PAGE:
How long will I be in the hospital?

A typical stay following joint replacement surgery can vary depending upon your individual needs. Patients who qualify may be eligible for discharge on the same day as surgery. Your individual needs will be reviewed before your discharge from the hospital is initiated.

Will I have a lot of pain after my joint replacement surgery?

All surgeries involve incisions and manipulation of the body, so you will have pain. Everyone reacts differently to pain and pain control treatments. Your health care providers will work with you to keep your pain at a manageable level and to keep you comfortable.

How will my pain be controlled?

A combination of therapies is often used to reduce pain:

  • Intravenous (IV) medications
  • Oral (by mouth) medications
  • Non-pharmacological treatments, including ice, positioning, and distraction techniques

Your doctor may suggest a tube that provides numbing agents to the surgical area, or you may take pills that dull the pain. Some pills will be given to you on a schedule, and you will not have to ask for them. Other pills may be ordered as needed. Let your nurse know if you need extra pills as soon as you start to feel pain.

If you are already on pain medication before surgery, be sure to tell your doctor prior to your procedure. You can take your medications with a sip of water one to two hours before surgery.

What kind of anesthesia will be used? Are there possible side effects or risks? Will I meet with the anesthesiologist in advance? Will he or she know my needs and allergies?

Anesthesia approaches vary and include general sedation and spinal anesthesia. An anesthesiologist will meet with you the day of surgery. Talk to your anesthesiologist about any concerns you have or problems you have had with anesthesia. Your medication list and allergies, updated at preadmission testing, will again be reviewed by the anesthesiologist.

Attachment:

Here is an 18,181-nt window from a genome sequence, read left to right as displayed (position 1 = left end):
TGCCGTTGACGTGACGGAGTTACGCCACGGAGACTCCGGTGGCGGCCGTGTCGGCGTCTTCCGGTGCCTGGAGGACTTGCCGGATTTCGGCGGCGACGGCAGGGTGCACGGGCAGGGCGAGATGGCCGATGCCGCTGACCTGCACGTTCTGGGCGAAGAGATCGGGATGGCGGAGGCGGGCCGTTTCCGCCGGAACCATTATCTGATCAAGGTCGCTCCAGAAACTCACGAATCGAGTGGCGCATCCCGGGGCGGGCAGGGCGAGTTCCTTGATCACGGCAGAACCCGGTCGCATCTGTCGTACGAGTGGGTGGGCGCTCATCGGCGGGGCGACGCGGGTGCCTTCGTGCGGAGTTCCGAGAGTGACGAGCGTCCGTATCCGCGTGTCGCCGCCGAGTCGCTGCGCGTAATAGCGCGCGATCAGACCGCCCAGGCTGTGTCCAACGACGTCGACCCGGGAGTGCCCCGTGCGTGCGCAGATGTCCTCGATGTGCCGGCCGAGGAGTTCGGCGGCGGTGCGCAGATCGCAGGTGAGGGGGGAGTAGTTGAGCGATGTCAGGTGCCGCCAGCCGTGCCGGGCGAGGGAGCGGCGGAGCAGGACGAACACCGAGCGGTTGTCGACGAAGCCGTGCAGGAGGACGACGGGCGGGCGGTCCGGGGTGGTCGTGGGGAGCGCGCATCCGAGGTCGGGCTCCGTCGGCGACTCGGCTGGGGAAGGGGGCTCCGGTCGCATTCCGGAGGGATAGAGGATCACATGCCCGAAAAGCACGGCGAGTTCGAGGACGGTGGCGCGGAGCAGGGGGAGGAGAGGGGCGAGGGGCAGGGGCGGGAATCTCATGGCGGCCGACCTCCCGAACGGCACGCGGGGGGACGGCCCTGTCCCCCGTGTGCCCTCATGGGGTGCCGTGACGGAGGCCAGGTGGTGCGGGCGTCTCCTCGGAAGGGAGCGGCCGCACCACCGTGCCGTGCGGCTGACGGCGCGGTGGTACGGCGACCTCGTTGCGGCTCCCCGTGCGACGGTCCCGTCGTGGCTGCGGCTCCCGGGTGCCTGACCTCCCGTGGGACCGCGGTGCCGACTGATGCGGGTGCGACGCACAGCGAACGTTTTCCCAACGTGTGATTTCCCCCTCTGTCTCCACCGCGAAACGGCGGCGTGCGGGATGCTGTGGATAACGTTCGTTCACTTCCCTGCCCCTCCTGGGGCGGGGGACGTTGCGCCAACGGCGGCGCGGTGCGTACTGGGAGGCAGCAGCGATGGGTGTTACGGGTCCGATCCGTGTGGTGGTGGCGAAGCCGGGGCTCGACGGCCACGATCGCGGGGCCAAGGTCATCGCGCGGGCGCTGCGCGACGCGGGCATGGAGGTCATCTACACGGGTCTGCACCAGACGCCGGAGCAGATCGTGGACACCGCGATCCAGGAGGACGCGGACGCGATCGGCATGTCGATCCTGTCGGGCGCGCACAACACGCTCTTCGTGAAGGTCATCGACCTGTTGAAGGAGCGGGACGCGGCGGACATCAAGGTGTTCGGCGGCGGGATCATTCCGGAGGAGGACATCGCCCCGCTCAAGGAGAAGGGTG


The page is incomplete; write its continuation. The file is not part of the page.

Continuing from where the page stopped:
What will my recovery involve? How long will recovery take?

Recovery varies for everyone. Your health care team will assist you in your recovery. Many surgeries require hospital admissions of two to four days, but recovery continues at home after your stay.

Medications frequently change after surgery, during your active recovery period, and will generally include pain medications. Other techniques used to help you recover include:

  • Physical therapy
  • Continued medical supervision
  • Assistive devices, such as canes, and walkers, which may be required for a short time
  • Other devices, such as ice machines

Instructions for continued recovery at home will be reviewed with you before you leave the hospital to help you understand what needs to be done after your stay.

When can I return to work? When can I drive my car?

This will vary depending on your recovery and on your surgeon’s advice. The usual recommendation is that you may resume driving when you no longer require narcotic pain medication or an assistive device, such as a cane or walker.